Insurers wary of right to die

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Life-insurance providers have told the federal government its members are willing to lift the standard two-year exemption for suicides and pay out policies on people who end their lives through physician-assisted death, says the head of the industry’s professional association.  Life-insurance policies typically contain an industry-standard clause releasing providers from paying if a client commits suicide within two years of signing the contract.

Frank Zinatelli of the Canadian Life and Health Insurance Association said if someone follows the legislated process, which is expected to be announced as early as next week, then providers would pay out on policies that are less than two years old.

“If you follow the process, which is outlined by the government or governments, then that possible exclusion won’t be applied,” Zinatelli said, adding that the law might differ between provinces.

He also encouraged the government to include the underlying condition on a person’s death certificate, though he had no objection to including a reference to assisted death also being noted.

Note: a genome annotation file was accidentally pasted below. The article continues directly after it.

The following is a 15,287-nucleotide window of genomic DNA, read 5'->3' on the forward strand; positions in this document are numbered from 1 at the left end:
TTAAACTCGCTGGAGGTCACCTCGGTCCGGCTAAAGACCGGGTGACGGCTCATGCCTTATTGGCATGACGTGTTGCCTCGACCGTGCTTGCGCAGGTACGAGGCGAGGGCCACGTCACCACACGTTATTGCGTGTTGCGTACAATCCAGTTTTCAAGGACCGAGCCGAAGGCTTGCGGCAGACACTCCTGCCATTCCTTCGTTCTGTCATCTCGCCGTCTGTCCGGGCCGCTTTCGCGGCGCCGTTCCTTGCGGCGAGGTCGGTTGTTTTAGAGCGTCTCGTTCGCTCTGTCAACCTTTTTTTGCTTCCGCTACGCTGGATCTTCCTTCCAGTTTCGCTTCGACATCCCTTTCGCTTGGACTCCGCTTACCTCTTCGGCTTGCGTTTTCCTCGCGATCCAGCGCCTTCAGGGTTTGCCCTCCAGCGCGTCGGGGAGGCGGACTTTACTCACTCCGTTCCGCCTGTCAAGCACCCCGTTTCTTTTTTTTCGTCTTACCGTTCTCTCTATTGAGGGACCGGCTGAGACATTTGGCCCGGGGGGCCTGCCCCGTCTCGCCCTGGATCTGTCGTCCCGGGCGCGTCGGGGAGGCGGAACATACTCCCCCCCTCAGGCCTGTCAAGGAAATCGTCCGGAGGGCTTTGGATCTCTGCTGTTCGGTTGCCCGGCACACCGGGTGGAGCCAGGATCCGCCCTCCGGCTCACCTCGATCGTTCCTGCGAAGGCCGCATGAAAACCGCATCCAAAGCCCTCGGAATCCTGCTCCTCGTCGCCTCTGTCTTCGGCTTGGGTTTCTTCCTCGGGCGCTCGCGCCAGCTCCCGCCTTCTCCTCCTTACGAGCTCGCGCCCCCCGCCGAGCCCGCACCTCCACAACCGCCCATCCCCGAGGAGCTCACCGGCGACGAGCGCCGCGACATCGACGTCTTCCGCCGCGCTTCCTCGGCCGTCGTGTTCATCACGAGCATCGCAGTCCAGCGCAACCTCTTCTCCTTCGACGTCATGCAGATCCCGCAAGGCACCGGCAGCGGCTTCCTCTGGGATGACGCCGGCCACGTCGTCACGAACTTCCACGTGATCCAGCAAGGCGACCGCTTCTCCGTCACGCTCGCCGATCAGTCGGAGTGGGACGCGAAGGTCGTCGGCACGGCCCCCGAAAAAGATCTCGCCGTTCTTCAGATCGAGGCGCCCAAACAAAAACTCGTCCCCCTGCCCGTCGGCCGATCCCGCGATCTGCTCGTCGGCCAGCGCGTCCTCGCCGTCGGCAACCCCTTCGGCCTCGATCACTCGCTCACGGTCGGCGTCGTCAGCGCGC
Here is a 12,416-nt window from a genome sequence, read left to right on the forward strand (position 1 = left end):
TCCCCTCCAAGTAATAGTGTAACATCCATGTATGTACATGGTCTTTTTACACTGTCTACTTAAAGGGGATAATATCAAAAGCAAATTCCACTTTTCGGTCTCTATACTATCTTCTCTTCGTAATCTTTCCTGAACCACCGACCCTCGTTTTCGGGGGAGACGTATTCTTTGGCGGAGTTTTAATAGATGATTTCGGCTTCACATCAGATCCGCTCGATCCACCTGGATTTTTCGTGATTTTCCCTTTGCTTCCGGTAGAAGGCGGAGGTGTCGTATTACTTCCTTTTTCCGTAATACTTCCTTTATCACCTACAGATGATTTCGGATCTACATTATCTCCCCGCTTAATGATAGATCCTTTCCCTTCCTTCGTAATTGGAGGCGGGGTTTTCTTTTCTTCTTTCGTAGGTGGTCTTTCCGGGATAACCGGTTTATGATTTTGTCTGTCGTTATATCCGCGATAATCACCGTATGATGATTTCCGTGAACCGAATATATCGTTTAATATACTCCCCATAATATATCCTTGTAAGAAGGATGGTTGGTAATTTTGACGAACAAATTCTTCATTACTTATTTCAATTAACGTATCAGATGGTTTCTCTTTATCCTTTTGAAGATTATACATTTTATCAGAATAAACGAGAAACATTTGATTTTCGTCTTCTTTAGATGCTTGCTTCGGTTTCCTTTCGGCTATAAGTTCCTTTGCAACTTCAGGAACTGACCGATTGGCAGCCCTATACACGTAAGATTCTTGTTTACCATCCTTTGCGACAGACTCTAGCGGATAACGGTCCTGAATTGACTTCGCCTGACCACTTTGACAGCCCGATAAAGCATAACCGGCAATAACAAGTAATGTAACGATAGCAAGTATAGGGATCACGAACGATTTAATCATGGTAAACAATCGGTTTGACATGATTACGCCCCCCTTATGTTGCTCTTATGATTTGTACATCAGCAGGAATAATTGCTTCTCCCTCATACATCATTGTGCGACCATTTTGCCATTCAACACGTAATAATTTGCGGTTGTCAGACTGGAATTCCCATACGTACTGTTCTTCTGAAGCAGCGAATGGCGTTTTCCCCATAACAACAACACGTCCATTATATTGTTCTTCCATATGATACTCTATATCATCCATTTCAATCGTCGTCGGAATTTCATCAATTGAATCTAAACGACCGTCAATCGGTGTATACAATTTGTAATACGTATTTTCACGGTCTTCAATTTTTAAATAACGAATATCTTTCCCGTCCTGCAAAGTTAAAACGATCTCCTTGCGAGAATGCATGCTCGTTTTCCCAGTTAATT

Zinatelli said he didn’t anticipate the legislation would result in an increase to premiums, adding that the policy change likely wouldn’t have a big overall impact on the life-insurance industry.

Representatives from the wills and estates industry had differing views on the anticipated impact of the pending legislation.

Tim Grieve, who chairs the Canadian wing of the Society of Trust and Estate Practitioners, expected the repercussions to be minimal.

Estate planners and litigators are well positioned to accommodate legal changes that would allow Canadians to include an advance directive for assisted dying in their wills, he said.

“Our job as estate planners has always been first and foremost to understand the wishes of our client and to document those wishes in a way that would survive challenges from people who don’t agree with those wishes,” Grieve said.

His industry specializes in establishing mental capacity, namely whether people are fully informed and aware of the implications of their wishes.

Shelley Waite, vice-chair of the Canadian Bar Association’s national wills and estates branch, anticipated more significant fallout from the law.

Legislation around advance-care directives differs between provinces, meaning work would have to be done to ensure the laws are consistent so that wishes around medical assistance in death would be portable across the country, she explained.

“What happens if you get diagnosed in Alberta but you wish to live with your parents in British Columbia because that’s where they reside?” Waite asked.

– Source – The Canadian Press – April 10, 2016 (summary)

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